All animals were initially provided with high-fat rat chow for 1 week and were maintained on this diet. Food and water were consumed ad libitum. The rats were then randomly divided into 5 groups of 6 rats. The MS group consumed food ad libitum; the MS with the HUA group was administered oxonic acid (250 mg kg-1 d-1) and UA (250 mg kg-1 d-1) via intraperitoneal injection for 10 consecutive days; the catalase group (HUA+catalase) received 12 kU kg-1 d-1 catalase (Sigma, USA) via intraperitoneal injection; the SOD group (HUA+polyethylene glycol covalently linked to superoxide dismutase (PEG-SOD)) received 2 × 104 U kg-1 d-1 PEG-SOD (Sigma, USA) via intramuscular injection; and the epalrestat group received 100 mg kg-1 d-1 epalrestat (Yangtze River Pharmaceutical Group, Jiangsu, China) via irrigation. On the 10th day, animals were administered intraperitoneal anesthesia consisting of pentobarbital sodium (40 mg/kg), and blood, urine, and kidney tissue were collected.
2.3. Cell Culture
HUVECs were purchased from YRbio (Cat# NC006, Changsha, China) and cultured in RPMI-1640 media supplemented with 10% fetal bovine serum (FBS) at 37°C in a humidified incubator in a 5% CO2 atmosphere. The final concentrations of UA (Sigma, USA) and Ang II (Sigma, USA) in the medium were 600 μmol/L and mol/L, respectively. Cells were stimulated by HUA or Ang II for 24 h, and then, the supernatant or protein was harvested for assay. For the NO assay, the medium was replaced with Dulbecco’s modified Eagle’s medium (DMEM).
2.4. Measurement of NO Levels in Culture Supernatants and Serum of Animals
Before treatment with chemicals or UA, the medium was replaced with DMEM. The culture supernatant or serum of animals was centrifuged and subjected to NO level evaluation using the Nitric Oxide Assay Kit (Applygen Technologies, China) according to the manufacturer’s instructions. The endpoint compound was NO2- .
2.5. Intracellular ROS Assay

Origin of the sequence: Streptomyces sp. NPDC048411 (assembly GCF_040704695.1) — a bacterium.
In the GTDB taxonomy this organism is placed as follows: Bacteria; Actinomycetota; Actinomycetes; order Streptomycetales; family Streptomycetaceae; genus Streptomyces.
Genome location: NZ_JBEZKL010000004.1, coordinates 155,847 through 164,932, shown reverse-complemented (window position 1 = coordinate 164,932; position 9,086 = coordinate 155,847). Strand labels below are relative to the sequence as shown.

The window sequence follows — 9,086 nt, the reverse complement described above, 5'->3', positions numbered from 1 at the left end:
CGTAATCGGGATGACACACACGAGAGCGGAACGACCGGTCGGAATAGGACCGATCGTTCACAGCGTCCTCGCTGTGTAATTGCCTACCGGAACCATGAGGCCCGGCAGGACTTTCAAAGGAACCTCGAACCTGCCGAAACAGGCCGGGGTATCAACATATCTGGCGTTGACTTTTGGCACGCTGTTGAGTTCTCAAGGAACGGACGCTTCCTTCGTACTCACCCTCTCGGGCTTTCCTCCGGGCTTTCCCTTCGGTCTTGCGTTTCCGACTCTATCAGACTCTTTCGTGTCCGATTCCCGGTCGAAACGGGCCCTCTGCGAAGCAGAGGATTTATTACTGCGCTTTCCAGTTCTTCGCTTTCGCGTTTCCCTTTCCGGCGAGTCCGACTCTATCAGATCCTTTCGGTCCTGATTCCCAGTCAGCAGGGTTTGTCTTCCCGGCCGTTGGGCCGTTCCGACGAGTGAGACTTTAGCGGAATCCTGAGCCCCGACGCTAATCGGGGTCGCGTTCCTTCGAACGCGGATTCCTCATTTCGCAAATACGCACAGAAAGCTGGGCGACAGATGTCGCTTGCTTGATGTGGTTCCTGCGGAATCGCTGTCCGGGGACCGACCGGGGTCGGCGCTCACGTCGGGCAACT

The ROS assay used was referenced in a previous study . Cells were seeded onto 35 mm confocal dishes (with a cover glass) and classified into the control, HUA, Ang II, or HUA+Ang II group. After 24 h, cells were incubated with the total oxidative stress indicator chloromethyl derivative dichlorodihydrofluorescein diacetate (CM-H2DCFDA, Beyotime, Nanjing China, 5 μM) for 30 min in the dark at 37°C. After three washes with PBS, green fluorescence was visualized using a laser scanning confocal microscope (FV1000, Olympus, Tokyo, Japan) at an excitation wavelength of 488 nm and an emission wavelength of 515 nm. The detection of intracellular ROS components was performed as follows. For O2⋅−, cells were incubated with 4 μmol/L Mito-SOX Red (Invitrogen) in the dark at 37°C for 10 min, and red fluorescence was observed at an excitation wavelength of 510 nm and an emission wavelength of 580 nm. For H2O2, cells were incubated with 30 μmol/L BES-H2O2 (Seebio, China) in the dark at 37°C for 1 h, and green fluorescence was observed at an excitation wavelength of 485 nm and an emission wavelength of 515 nm. For ⋅OH, cells were incubated with 100 μmol/L proxyl fluorescamine (Invitrogen) in the dark at 37°C for 30 min, and green fluorescence was observed at an excitation wavelength of 488 nm and an emission wavelength of 520 nm. For 1O2, cells were incubated with 20 μmol/L trans-1-(2-methoxyvinyl) pyrene (Invitrogen) in the dark at 37°C for 10 min, and blue fluorescence was observed at an excitation wavelength of 405 nm and an emission wavelength of 460 nm. For ONOO-, cells were incubated with 10 μmol/L dihydrorhodamine 123 (Santa Cruz) in the dark at 37°C for 30 min, and green fluorescence was observed at an excitation wavelength of 488 nm and an emission wavelength of 520 nm.
2.6. Western Blotting
For Western blotting , proteins were extracted from tissues or cells using RIPA lysis buffer (50 mM Tris-HCl, pH 7.5, 150 mM NaCl, 0.5% deoxycholate, 1% Nonidet P-40, 0.1% SDS, 1 mM PMSF, and protease cocktail at 1 μg/mL). Protein concentrations were measured using a BCA kit (Pierce). Protein samples (50 μg per lane) were separated by 12% SDS-PAGE and transferred to nitrocellulose (NC) membranes. Membranes were incubated overnight at 4°C in 5% nonfat milk followed by incubation with primary antibodies, anti-eNOS and p-eNOSser1177 (Santa Cruz Biotechnology, USA) and Nox2 and Nox4 (Cell Signaling Technology, MA, USA); β-actin (Abcam, USA) was used as an internal control. Immunoreactive bands were visualized using ECL reagent (Santa Cruz Biotechnology, USA) according to the manufacturer’s instructions. Protein band intensities were quantified using Quantity One software (Bio-Rad Laboratories, Hercules, CA, USA).